The attacks of September 11, 2001 killed almost 3,000 people, shocked the world and forever seared 9/11 into memory as a date filled with tragedy, loss and heroism. Artifacts recovered from the attacks, meanwhile, became imbued with solemn significance.
By September 12, anyone who had survived the collapse of the World Trade Center and became trapped in the rubble, had been recovered. Ground Zero workers then began the heartbreaking and dangerous job of searching for remains through massive mounds of debris.
By May 2002, workers had moved more than 108,000 truckloads–1.8 million tons–of rubble to a Staten Island landfill. However, fires burned underground for months, leaving downtown Manhattan in smoke and dust with the intense smell of burning rubber, plastic and steel.
A few years later, work began at Ground Zero to build what would become the 1,776-foot-tall Freedom Tower and the National September 11 Memorial and Museum. In May of 2014, the 9/11 Memorial Museum opened in New York by the World Trade Center site. The museum honors the many victims of the attacks and all those who risked their lives to rescue and save others.
Over the years, the museum has worked to document the events of 9/11 with oral histories and over 11,000 artifacts collected from Ground Zero, donated from survivors and victims’ loved ones. Here is a look at some of the items in their collection, and the heavy stories they carry.
This pair of women’s heels belonged to Fiduciary Trust employee Linda Raisch-Lopez, a survivor of the attacks on the World Trade Center. She began her evacuation from the 97th floor of the South Tower after seeing flames from the North Tower. She removed her shoes and carried them as she headed down the stairs, reaching the 67th floor when the South Tower was struck by Flight 175.
As she headed uptown to escape, she put her shoes back on, and they became bloody from her cut and blistered feet. She donated her shoes to the museum.
This American Airlines flight attendant wings lapel pin belonged to Karyn Ramsey, friend and colleague of 28-year-old Sara Elizabeth Low, who was working aboard Flight 11, which crashed into the North Tower of the World Trade Center. Following the memorial service for Sara, Karyn pinned her own service wing on Sara’s father, Mike Low. Mike Low would refer to the lapel pin as “Karyn’s wings.”
This pager, recovered from Ground Zero, belonged to Andrea Lyn Haberman. Haberman, who lived in Chicago, was in New York City on September 11, 2001 for a meeting at Carr Futures offices, located on the 92nd floor of the North Tower. It was Haberman’s first time visiting New York; she was only 25 years old when she was killed in the attacks.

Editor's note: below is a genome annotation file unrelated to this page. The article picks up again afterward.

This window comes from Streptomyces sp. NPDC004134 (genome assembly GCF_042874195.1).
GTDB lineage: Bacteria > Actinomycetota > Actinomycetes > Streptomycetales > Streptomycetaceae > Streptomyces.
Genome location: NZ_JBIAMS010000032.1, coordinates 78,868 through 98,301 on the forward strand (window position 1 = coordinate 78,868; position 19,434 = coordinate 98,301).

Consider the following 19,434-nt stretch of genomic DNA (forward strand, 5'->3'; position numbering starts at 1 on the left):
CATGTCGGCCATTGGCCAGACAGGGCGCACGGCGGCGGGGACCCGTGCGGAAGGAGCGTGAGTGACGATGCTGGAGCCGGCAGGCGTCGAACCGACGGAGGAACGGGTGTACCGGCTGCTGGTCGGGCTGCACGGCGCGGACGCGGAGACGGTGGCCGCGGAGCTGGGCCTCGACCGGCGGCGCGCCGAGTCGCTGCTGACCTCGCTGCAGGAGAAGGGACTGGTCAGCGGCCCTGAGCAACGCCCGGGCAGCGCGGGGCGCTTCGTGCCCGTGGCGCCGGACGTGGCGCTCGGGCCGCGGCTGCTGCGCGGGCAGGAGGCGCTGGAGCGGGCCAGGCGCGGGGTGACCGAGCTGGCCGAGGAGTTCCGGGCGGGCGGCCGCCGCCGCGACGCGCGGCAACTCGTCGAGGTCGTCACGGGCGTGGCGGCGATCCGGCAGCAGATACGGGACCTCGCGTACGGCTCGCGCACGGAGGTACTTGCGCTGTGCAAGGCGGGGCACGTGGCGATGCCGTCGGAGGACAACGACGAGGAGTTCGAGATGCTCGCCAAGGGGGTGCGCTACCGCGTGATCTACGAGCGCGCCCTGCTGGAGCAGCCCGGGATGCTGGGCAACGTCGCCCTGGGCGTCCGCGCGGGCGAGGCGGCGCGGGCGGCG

On the morning of September 11, 55-year-old Robert Joseph Gschaar was working on the 92nd floor of the South Tower. At the time of the attack, he called his wife to let her know about the incident and reassured her that he would safely evacuate. Robert did not make it out of the tower alive. A year after the attacks his wallet and wedding ring were recovered.
Inside his wallet was a $2 bill. Robert and his wife, Myrta, carried around $2 bills during their 11-year marriage to remind each other that they were two of a kind.
On September 11, FDNY Squad 18 responded to the attacks on the Twin Towers. Among this unit was David Halderman, who was a firefighter just like his father and brother. His helmet was found crushed on September 12, 2001 and given to his brother, Michael, who believes his death was due to the the collapse of the tower and a strike to the head. David Halderman’s body was not recovered until October 25, 2001.
This I.D. card belonged to Abraham J. Zelmanowitz, an Empire BlueCross BlueShield computer programmer. On the morning of the attacks, he was working on the 27th floor of the North Tower, along with a wheelchair-bound friend, Edward Beyea. Zelmanowitz decided to stay behind to remain by his friend’s side as the rest of the company began to evacuate. Coworkers who evacuated informed professional emergency responders that the two were awaiting assistance inside.
FDNY Captain William Francis Burke, Jr. arrived at the scene on the 27th floor as the South Tower began to collapse. Burke, with the same bravery as Zelmanowitz, sacrificed his life to help others by telling his team to evacuate to safety while he stayed behind to try and help Zelmanowitz and Beyea. The three men would only make it as far down as the 21st floor, making phone calls to loved ones before their deaths.
This gold link bracelet belonged to Yvette Nicole Moreno. Bronx native Yvette Nicole Moreno was working as a receptionist at Carr Futures on the 92nd floor of the North Tower, after recently being promoted from a temporary position. After the North Tower was hit, she called her mother to let her know she was heading home. However, on her way out of the office she was struck by debris from the South Tower, dying at the young age of 24.
This baseball cap belonged to 22-year veteran of the Port Authority Police Department, James Francis Lynch. At the time of the attacks, James was off duty and recovering from surgery, but felt the need to respond. He had previously responded to the 1993 bombing of the World Trade Center. He died at the age of 47 that day, and his body was not recovered until December 7, 2001.
This police badge belonged to John William Perry, a New York Police Department officer with the 40th Precinct and a N.Y. State Guard first lieutenant. He was another off-duty officer who responded to the attacks. He had plans to retire from the police force to pursue a career as a full-time lawyer. He was 38 years old.
On March 30, 2002 a firefighter working at Ground Zero found a bible fused to a piece of metal. The bible was open to a page with fragments of legible text reading “an eye for an eye” and “resist not evil: but whosoever shall smite thee on thy right cheek, turn to him the other also.”